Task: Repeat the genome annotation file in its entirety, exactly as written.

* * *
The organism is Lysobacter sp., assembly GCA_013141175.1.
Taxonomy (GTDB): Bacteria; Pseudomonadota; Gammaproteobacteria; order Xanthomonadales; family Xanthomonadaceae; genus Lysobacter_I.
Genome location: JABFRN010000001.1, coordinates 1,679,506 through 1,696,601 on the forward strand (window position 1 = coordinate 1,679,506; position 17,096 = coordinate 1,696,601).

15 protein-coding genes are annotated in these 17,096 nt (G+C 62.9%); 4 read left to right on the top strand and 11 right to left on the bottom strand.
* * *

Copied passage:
The organism is Lysobacter sp., assembly GCA_013141175.1.
Taxonomy (GTDB): Bacteria; Pseudomonadota; Gammaproteobacteria; order Xanthomonadales; family Xanthomonadaceae; genus Lysobacter_I.
Genome location: JABFRN010000001.1, coordinates 1,679,506 through 1,696,601 on the forward strand (window position 1 = coordinate 1,679,506; position 17,096 = coordinate 1,696,601).

15 protein-coding genes are annotated in these 17,096 nt (G+C 62.9%); 4 read left to right on the top strand and 11 right to left on the bottom strand.